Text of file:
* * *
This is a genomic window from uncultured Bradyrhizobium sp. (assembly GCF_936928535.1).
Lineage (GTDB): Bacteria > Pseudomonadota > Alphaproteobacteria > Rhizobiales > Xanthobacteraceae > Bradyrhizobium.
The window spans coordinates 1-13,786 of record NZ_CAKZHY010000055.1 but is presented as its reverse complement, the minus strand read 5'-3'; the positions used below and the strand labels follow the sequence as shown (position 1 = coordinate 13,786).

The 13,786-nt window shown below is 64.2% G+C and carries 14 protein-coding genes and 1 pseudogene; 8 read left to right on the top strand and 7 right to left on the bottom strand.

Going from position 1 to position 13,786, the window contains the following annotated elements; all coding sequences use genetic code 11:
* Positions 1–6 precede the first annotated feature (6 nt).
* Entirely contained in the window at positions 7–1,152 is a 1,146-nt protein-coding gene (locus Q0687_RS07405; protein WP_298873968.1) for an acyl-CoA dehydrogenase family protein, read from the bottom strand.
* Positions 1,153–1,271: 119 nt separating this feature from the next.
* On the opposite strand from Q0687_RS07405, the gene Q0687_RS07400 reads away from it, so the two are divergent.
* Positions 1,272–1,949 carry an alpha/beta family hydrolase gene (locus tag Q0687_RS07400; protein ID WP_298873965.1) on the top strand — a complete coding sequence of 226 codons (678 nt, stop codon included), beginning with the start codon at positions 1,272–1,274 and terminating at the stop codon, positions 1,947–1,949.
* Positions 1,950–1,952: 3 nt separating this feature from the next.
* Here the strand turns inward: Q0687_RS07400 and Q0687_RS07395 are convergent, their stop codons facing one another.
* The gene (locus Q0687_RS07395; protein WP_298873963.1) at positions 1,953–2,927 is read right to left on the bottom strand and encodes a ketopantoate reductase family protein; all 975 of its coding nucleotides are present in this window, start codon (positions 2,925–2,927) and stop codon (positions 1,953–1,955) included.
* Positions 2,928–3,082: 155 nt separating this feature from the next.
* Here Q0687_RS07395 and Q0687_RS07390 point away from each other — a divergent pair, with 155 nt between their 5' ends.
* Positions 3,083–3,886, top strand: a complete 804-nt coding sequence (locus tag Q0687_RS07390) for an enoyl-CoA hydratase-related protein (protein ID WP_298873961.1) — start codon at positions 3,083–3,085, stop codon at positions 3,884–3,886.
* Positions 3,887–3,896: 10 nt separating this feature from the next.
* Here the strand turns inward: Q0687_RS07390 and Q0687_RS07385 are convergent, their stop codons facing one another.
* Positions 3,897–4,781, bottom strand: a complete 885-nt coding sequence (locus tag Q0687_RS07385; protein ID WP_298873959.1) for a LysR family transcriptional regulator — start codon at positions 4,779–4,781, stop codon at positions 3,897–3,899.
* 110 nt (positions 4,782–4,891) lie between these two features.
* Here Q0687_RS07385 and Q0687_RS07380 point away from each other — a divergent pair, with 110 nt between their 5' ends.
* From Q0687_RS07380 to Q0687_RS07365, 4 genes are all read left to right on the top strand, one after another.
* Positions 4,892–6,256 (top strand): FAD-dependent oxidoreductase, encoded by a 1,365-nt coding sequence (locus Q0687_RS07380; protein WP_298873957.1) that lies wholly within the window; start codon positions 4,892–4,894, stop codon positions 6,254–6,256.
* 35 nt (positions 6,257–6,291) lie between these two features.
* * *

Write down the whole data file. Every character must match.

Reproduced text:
This is a genomic window from uncultured Bradyrhizobium sp. (assembly GCF_936928535.1).
Lineage (GTDB): Bacteria > Pseudomonadota > Alphaproteobacteria > Rhizobiales > Xanthobacteraceae > Bradyrhizobium.
The window spans coordinates 1-13,786 of record NZ_CAKZHY010000055.1 but is presented as its reverse complement, the minus strand read 5'-3'; the positions used below and the strand labels follow the sequence as shown (position 1 = coordinate 13,786).

The 13,786-nt window shown below is 64.2% G+C and carries 14 protein-coding genes and 1 pseudogene; 8 read left to right on the top strand and 7 right to left on the bottom strand.

Going from position 1 to position 13,786, the window contains the following annotated elements; all coding sequences use genetic code 11:
* Positions 1–6 precede the first annotated feature (6 nt).
* Entirely contained in the window at positions 7–1,152 is a 1,146-nt protein-coding gene (locus Q0687_RS07405; protein WP_298873968.1) for an acyl-CoA dehydrogenase family protein, read from the bottom strand.
* Positions 1,153–1,271: 119 nt separating this feature from the next.
* On the opposite strand from Q0687_RS07405, the gene Q0687_RS07400 reads away from it, so the two are divergent.
* Positions 1,272–1,949 carry an alpha/beta family hydrolase gene (locus tag Q0687_RS07400; protein ID WP_298873965.1) on the top strand — a complete coding sequence of 226 codons (678 nt, stop codon included), beginning with the start codon at positions 1,272–1,274 and terminating at the stop codon, positions 1,947–1,949.
* Positions 1,950–1,952: 3 nt separating this feature from the next.
* Here the strand turns inward: Q0687_RS07400 and Q0687_RS07395 are convergent, their stop codons facing one another.
* The gene (locus Q0687_RS07395; protein WP_298873963.1) at positions 1,953–2,927 is read right to left on the bottom strand and encodes a ketopantoate reductase family protein; all 975 of its coding nucleotides are present in this window, start codon (positions 2,925–2,927) and stop codon (positions 1,953–1,955) included.
* Positions 2,928–3,082: 155 nt separating this feature from the next.
* Here Q0687_RS07395 and Q0687_RS07390 point away from each other — a divergent pair, with 155 nt between their 5' ends.
* Positions 3,083–3,886, top strand: a complete 804-nt coding sequence (locus tag Q0687_RS07390) for an enoyl-CoA hydratase-related protein (protein ID WP_298873961.1) — start codon at positions 3,083–3,085, stop codon at positions 3,884–3,886.
* Positions 3,887–3,896: 10 nt separating this feature from the next.
* Here the strand turns inward: Q0687_RS07390 and Q0687_RS07385 are convergent, their stop codons facing one another.
* Positions 3,897–4,781, bottom strand: a complete 885-nt coding sequence (locus tag Q0687_RS07385; protein ID WP_298873959.1) for a LysR family transcriptional regulator — start codon at positions 4,779–4,781, stop codon at positions 3,897–3,899.
* 110 nt (positions 4,782–4,891) lie between these two features.
* Here Q0687_RS07385 and Q0687_RS07380 point away from each other — a divergent pair, with 110 nt between their 5' ends.
* From Q0687_RS07380 to Q0687_RS07365, 4 genes are all read left to right on the top strand, one after another.
* Positions 4,892–6,256 (top strand): FAD-dependent oxidoreductase, encoded by a 1,365-nt coding sequence (locus Q0687_RS07380; protein WP_298873957.1) that lies wholly within the window; start codon positions 4,892–4,894, stop codon positions 6,254–6,256.
* 35 nt (positions 6,257–6,291) lie between these two features.